Other Remarks

Concurrent expiration access

There is an interesting case when using a clustered cache and you have an expired entry.  If that entry is read from multiple nodes at the same time it can cause more than 1 expiration event to occur.  If this does occur the first event will contain the value (if applicable) and any others will show a null value.

What do I need to change?

The new expiration changes come along for free, no configuration etc. required.  However if you were listening to cache entry invalidation events for entries expiring you should change your Listener to use the new annotation.  Other than that everything should just work!

I have a question or concern

If you have any questions or concerns please get in contact with us!

Monday, 19 October 2015

Infinispan 8.1.0.Alpha2

Dear all,

The second Alpha release of Infinispan 8.1 is now available for use.  Our new admin console has gone through quite a lot of changes recently.  As mentioned before the new console allows for administration of Infinispan cluster nodes and now we would like to show some screenshots of a running server in the below gallery.

We would greatly appreciate your feedback regarding the admin console web application, let's shape it together!

For all other improvements as well as bug fixes you can see the release notes. Infinispan 8.1 Final is still on track for the end of this month. If you are new to Infinispan you can learn how to use it, and help us continually improve it.


Friday, 16 October 2015

Stored Script Execution

One of the questions we get asked a lot is: when will I be able to run Map/Reduce and DistExec jobs over HotRod.

I'm happy to say: now !

Infinispan Server comes with Stored Script Execution which means that remote clients can invoke named scripts on the server. If you're familiar with the concept of Stored Procedures of the SQL world, then you already have an idea of what this feature is about. The types of scripts you can run are those handled by Java's scripting API. Out of the box this means Javascript (which uses either the Nashorn engine on JDK 8+), but you can add many more (Groovy, Scala, JRuby, Jython, Lua, etc). Scripts are stored in a dedicated script cache ("___scriptcache") so that they can be easily created/modified using the standard cache operations (put/get/etc.).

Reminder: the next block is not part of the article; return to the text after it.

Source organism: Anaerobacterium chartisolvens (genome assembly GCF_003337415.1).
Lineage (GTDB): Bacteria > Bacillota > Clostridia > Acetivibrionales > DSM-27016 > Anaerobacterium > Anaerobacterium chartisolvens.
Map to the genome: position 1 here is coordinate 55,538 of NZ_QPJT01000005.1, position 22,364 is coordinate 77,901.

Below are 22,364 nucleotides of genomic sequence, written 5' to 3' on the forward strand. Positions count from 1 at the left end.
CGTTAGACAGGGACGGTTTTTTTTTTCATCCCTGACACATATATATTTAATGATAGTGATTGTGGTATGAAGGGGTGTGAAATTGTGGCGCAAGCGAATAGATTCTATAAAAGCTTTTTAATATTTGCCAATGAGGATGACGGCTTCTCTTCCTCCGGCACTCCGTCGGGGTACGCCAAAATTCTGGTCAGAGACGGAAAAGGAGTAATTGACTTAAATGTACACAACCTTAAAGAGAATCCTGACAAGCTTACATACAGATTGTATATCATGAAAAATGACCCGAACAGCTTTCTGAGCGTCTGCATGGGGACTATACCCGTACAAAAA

Here's an example of a very simple script:

The script above just obtains the default cache, retrieves the value with key 'a' and returns it (the Javascript script engine uses the last evaluated expression of a script as its return value).
The first line of the script is special: it looks like a comment, but, like the first line in Unix shell scripts, it actually provides instructions on how the script should be run in the form of properties.

The mode property instructs the execution engine where we want to run the script: local for running the script on the node that is handling the request and distributed for running the script wrapped by a distributed executor. Bear in mind that you can certainly use clustered operations in local mode.

Scripts can also take named parameters which will "appear" as bindings in the execution scope.

Invoking it from a Java HotRod client would look like this:

Server-side scripts will be evolving quite a bit in Infinispan 8.1 where we will add support for the broader concept of server-side tasks which will include both scripts and deployable code which can be invoked in the same way, all managed and configured by the upcoming changes in the Infinispan Server console.

Monday, 12 October 2015

Functional Map API: Listeners

We continue with the blog series on the experimental Functional Map API which was released as part of Infinispan 8.0.0.Final. In this blog post we'll be focusing on how to listen for Functional Map events. For reference, here are the previous entries in the series:
  1. Functional Map Introduction
  2. Working with single entries
  3. Working with multiple entries